You will be involved in the following:
Design and development of HMI in Asp.net and JavaScript;
Development of back-end modules and WCF web services;
Strong vigil on high technology.”
And this one, written by a friend:
“The company is really cool, we all eat lunch together and sometimes grab a beer after a good day. It’s really quite  motivating, you’ll participate in everything.
The product manager listens to everyone’s opinions and you’ll really be able to enjoy yourself: from front- and back-end development to even a web service, if you want.
Not to mention, the entire team is really driven, always looking for the latest tools that will allow us to improve and be more productive.”

You’re better off describing what the person will experience in the position rather than describing the experience that is required to fill the position.

As they say in Marketing, you don’t want to sell a list of features; instead, you want to highlight the functional and emotional benefits. When describing the position in order to entice candidates, focus the attention on the adventure, the experiences and the benefits of your project.

Don’t speed through the stages of the hiring process. Wait until you’ve seduced the candidate and you’ve had a few exchanges with him before mentioning the prerequisites and the job responsibilities.

In a competitive sector, the first challenge is convincing the candidate of the relevance of your proposal instead of putting up the entry barriers right off the bat. The perfect candidate might not be the one who’s CV corresponds to every single criteria you listed in your preferred Job Board.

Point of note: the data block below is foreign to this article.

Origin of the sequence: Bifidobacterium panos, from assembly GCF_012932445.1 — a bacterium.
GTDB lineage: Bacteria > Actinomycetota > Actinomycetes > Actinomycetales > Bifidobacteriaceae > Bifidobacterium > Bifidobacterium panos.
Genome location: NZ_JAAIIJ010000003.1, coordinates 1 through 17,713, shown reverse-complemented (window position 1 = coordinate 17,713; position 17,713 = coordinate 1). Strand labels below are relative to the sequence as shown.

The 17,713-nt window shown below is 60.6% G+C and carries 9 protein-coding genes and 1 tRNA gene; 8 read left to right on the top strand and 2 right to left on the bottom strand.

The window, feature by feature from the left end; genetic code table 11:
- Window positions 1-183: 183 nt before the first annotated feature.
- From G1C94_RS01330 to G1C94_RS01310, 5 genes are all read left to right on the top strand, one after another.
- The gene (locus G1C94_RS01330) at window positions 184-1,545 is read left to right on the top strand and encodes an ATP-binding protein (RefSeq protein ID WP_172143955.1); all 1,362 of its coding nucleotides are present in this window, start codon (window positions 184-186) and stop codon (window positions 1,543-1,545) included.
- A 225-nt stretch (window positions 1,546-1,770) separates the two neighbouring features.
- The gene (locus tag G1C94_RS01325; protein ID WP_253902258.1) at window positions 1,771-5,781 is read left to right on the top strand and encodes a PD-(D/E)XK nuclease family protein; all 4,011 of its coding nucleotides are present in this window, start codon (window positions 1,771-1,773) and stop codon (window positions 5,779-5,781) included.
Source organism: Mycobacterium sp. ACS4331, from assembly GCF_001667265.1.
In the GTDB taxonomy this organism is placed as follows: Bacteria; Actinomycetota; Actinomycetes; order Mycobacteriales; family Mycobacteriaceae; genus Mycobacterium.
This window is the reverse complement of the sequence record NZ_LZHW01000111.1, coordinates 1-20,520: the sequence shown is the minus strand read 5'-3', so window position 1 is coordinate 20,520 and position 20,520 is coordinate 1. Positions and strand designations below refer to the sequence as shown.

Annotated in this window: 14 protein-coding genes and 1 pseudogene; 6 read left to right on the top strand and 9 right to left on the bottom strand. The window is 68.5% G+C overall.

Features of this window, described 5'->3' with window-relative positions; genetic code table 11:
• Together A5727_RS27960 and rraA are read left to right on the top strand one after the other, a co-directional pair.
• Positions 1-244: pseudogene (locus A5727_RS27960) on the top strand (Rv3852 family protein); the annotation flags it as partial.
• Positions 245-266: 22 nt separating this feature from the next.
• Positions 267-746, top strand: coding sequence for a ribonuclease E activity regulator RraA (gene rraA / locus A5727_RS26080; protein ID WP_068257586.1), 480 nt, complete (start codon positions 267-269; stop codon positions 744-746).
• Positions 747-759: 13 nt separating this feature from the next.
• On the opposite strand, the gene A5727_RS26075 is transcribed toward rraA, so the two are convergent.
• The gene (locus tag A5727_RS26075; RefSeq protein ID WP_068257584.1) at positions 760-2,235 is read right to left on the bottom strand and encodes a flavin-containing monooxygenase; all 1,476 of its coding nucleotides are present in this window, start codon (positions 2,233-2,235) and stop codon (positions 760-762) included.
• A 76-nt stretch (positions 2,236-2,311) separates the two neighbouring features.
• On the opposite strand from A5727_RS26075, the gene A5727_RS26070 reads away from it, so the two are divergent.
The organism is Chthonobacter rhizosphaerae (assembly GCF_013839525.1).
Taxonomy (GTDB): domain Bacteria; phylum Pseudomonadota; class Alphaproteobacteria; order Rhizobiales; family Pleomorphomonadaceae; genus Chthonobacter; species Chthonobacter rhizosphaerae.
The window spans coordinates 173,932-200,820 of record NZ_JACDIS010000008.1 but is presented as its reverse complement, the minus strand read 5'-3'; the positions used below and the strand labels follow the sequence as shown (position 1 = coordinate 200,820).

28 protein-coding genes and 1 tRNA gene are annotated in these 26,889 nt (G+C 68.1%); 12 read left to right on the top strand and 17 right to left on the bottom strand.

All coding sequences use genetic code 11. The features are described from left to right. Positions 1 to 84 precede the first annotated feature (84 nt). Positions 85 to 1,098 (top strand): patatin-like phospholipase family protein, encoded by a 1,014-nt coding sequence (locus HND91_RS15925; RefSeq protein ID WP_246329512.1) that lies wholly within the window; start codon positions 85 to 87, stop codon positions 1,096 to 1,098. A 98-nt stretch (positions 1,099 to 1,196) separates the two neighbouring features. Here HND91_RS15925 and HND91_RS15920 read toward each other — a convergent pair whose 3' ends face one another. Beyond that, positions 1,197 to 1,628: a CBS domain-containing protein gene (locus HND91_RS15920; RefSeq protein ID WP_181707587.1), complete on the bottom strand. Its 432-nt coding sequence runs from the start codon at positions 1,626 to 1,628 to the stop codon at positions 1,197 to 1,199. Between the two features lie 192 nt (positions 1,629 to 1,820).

You’ll come to understand that you can’t publish a job offer as you would just throw in some bait into the ocean and hope that some big fish rises to the bait. In the midst of passive yet demanding candidates, it is no longer a question of hunting them down, but mainly a question of attracting new talents.  To keep up with this trend, your best weapon against the competition is to use sourcing, qualification and communication tools with candidates.

I love my job and I’m not looking for a new one. However, if a recruiter were to get in touch with me, I would hope he uses tools such as Hello Talent in order to get to know me better and have a constructive discussion with me about my career development goals.

At Talentsoft, we believe that the best way to recruit talented developers is through collaboration, ambition and innovation. With the help of our tools, we aim to encourage communication, evolution and joint projects. These are the values that foster fruitful and enduring relationships.